Reg A + Gives Women And Minority Founders Access To Startup Capital

Intel’s announcement of its $125 million fund to support women and minority-led startups last week was invigorating news to many who are vying for the few venture dollars that arrive in the pockets of women and minorities.

It’s good timing, and it comes on the heels of the U.S. Securities and Exchange Commission’s new regulations under RegA+ which just might be a new avenue for much needed capital for the same group of entrepreneurs.

Of the $48 billion invested by venture capitalists in 2014, only  7 percent went to women-led companies. That paucity is in spite of research by the Kauffman Foundation  showing that female-led companies have a better return on investment, achieving 12 percent higher revenue than male-owned tech companies. The investment numbers are even lower for Black and Hispanic founders of companies.

The reasons so few women and minorities get venture dollars has been the topic of great debate over the last year. Many point to the lack of women and minorities in tech, fewer available networks, and gender bias, as highlighted in the Ellen Pao case.

While the problem of gender and race bias in the venture capital community will take time to resolve, these new regulations providing for equity crowdfunding might just be a viable alternative in the short-term.

Reg A + is the newest offspring of the Jumpstart Our Business Startups Act, also known as the JOBS Act. It is meant to create greater access to capital for private businesses. Under the new regulations, private companies can raise up to $50 million from both accredited and non-accredited investors.

The ability for an entrepreneur to go directly to the public is potentially a game changer for women and minorities. That is true because women and minorities start businesses at twice the rate of other groups, but are often confined to the realm of “small businesses” due to the lack of access to capital to grow.

Prior regulations limited private investments in companies and startups to only accredited investors, or otherwise wealthy investors. In 2014, that definition applied to approximately 8 million people.

The new regulations not only remove this restriction, allowing non-accredited investors, or the average citizen to invest, but they provide an avenue for startups to go directly to the public to raise much needed seed capital.

These new rules are not perfect, but the SEC attempted to strike a balance between making the requirements less arduous while also protecting the average investor. Under the new rules, non-accredited investors will be limited to investing 10 percent of their income or net worth. There will also be two tiers of fundraising.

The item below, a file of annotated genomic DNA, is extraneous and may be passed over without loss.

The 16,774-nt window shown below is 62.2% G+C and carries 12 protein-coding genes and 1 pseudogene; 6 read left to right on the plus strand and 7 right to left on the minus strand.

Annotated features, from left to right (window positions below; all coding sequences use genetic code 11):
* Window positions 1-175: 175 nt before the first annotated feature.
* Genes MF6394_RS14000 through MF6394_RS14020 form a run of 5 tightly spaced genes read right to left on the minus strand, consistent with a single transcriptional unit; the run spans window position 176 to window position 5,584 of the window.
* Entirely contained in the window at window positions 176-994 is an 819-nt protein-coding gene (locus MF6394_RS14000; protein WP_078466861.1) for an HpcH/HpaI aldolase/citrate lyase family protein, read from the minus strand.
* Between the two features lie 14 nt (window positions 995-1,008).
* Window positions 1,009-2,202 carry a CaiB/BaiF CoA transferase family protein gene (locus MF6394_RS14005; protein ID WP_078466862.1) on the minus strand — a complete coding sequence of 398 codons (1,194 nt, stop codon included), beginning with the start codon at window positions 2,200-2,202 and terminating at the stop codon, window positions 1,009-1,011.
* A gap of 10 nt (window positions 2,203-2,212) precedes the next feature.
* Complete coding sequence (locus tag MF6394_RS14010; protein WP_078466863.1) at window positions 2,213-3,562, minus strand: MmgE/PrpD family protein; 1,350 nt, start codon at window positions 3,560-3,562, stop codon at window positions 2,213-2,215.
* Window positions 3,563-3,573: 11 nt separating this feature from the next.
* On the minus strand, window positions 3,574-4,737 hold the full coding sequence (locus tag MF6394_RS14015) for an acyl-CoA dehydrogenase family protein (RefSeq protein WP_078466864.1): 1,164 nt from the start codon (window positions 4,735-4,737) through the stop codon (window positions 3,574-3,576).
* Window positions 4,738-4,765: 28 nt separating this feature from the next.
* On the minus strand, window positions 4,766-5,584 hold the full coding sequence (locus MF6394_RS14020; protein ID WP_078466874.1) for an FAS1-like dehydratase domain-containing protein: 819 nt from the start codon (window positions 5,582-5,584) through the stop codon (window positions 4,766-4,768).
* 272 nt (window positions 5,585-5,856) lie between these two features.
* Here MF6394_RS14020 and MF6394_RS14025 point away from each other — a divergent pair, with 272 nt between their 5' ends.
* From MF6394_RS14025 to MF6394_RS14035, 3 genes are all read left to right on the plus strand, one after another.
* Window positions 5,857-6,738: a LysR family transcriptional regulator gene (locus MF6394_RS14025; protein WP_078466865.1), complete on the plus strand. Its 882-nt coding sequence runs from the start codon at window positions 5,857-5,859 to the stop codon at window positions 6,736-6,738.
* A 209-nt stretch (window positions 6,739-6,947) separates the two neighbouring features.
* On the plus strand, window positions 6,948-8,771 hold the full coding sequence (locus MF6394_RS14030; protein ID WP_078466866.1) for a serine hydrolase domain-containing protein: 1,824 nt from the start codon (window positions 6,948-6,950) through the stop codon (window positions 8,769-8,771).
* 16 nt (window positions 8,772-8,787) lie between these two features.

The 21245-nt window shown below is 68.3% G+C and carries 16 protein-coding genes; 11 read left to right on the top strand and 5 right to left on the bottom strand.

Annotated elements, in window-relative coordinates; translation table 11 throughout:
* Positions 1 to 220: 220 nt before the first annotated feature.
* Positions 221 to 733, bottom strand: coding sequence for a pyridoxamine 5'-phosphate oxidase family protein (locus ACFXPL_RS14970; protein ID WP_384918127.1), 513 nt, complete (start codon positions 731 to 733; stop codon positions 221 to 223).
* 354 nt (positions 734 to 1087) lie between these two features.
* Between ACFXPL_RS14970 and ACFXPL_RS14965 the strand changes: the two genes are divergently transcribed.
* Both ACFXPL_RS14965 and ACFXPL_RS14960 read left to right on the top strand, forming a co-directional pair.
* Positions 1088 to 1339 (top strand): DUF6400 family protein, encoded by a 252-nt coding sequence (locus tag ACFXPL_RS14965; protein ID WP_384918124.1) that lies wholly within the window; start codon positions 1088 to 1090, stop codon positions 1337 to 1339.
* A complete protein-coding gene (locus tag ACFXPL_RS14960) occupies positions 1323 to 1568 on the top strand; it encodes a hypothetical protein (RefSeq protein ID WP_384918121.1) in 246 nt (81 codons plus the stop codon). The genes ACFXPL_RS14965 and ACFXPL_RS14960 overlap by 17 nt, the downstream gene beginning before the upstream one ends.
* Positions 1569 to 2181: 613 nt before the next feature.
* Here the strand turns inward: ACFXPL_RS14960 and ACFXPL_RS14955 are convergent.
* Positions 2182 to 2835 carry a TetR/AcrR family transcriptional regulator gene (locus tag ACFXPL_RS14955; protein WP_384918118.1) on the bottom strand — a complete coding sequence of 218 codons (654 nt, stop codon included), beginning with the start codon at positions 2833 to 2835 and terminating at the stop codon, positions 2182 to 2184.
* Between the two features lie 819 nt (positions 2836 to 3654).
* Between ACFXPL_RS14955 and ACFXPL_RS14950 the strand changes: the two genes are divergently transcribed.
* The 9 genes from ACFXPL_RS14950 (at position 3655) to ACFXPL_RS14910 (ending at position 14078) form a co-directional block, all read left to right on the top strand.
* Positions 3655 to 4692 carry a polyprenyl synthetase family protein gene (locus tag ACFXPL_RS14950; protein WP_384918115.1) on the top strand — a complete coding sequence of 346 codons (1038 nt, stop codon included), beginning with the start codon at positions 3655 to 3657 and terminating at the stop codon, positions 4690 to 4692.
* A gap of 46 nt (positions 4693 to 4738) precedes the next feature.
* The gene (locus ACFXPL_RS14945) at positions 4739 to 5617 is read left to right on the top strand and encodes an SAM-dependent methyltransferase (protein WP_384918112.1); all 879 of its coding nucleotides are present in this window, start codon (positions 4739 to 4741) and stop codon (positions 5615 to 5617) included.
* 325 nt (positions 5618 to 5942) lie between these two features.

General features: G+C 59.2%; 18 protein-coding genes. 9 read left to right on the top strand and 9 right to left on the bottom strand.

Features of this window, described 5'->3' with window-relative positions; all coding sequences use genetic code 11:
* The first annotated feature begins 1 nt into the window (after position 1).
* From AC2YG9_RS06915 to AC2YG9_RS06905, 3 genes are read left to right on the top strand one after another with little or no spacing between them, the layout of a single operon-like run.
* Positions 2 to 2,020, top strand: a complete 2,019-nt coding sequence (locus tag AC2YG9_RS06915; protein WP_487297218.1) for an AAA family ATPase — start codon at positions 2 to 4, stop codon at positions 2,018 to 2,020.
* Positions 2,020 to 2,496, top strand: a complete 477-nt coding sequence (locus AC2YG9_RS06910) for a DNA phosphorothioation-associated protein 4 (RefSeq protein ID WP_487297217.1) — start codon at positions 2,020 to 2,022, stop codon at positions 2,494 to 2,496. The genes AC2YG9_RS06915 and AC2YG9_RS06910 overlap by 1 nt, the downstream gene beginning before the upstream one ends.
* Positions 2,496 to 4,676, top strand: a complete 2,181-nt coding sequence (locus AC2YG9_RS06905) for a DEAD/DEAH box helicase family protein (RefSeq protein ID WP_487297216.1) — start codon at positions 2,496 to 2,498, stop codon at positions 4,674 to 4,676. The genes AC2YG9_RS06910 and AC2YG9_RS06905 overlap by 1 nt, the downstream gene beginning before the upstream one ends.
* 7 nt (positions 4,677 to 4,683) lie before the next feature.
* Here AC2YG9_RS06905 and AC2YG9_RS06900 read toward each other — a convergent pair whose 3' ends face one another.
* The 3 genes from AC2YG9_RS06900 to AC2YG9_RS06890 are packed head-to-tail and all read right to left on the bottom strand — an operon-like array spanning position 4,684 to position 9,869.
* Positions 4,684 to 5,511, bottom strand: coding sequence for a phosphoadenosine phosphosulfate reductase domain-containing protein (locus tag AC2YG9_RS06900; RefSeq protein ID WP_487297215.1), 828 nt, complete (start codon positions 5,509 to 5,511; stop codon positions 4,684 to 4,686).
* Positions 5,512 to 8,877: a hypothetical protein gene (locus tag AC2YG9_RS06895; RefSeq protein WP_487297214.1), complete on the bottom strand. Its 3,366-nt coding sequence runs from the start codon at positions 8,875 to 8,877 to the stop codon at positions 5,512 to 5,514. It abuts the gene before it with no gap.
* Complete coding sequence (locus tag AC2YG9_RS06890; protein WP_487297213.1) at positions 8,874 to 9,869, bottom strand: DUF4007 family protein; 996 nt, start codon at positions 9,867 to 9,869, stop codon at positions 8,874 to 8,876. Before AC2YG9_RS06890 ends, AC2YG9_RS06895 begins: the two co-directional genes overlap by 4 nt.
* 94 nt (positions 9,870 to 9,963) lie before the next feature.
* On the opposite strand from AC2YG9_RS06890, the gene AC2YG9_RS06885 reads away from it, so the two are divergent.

Tier 1 will allow companies to raise up to $20 million a year with limited regulation but will be required to register under state laws. Under Tier 2, a company may raise $50 million but will be subject to greater scrutiny and reporting.

So why is this potentially big news for women and minorities?

The rules allow entrepreneurs to raise money outside of Silicon Valley and democratizes investing by allowing a more diverse group of individuals the opportunity to potentially catch a rising financial star, a benefit that has been traditionally the domain of the wealthy accredited investors.

The ability for an entrepreneur to go directly to the public is potentially a game changer for women and minorities. That is true because  women and minorities start businesses at twice the rate  of other groups, but are often confined to the realm of “small businesses” due to the lack of access to capital to grow.

Like Kickstarter, Reg A+ operates as a type of equity crowdfunding. What that means is that  instead of getting a tote-bag or some other token for your $500 investment as you might on a crowdfunding site,  you will now receive actual equity, or ownership in the company. For those who followed the Oculus saga (the company bought by Facebook for $2 billion), they can understand why equity is better than a tote bag.

FundAthena, co-founded by African-American serial entrepreneur Kim Folsom, is the first online Reg A+ marketplace and was established to directly address the female funding disparity.

A recent report by Mass Solutions predicts that by 2016, the crowdfunding industry will account for $34.4 billion ininvestments. Reg A+ will only increase that amount.

To be sure, Reg A+ is not for every investor or every innovator. Not all companies will be successful just because they have access to public dollars. That is true in venture capital as well.

For one, the legal costs associated with the registration and audit  process could be well over $25K and be prohibitive to many startups.

Reg A+ does not directly solve the ongoing dilemma of access to venture capital dollars for women and minorities. But it does disrupt the investor status quo and provides a much needed alternative to capital for those who need it most.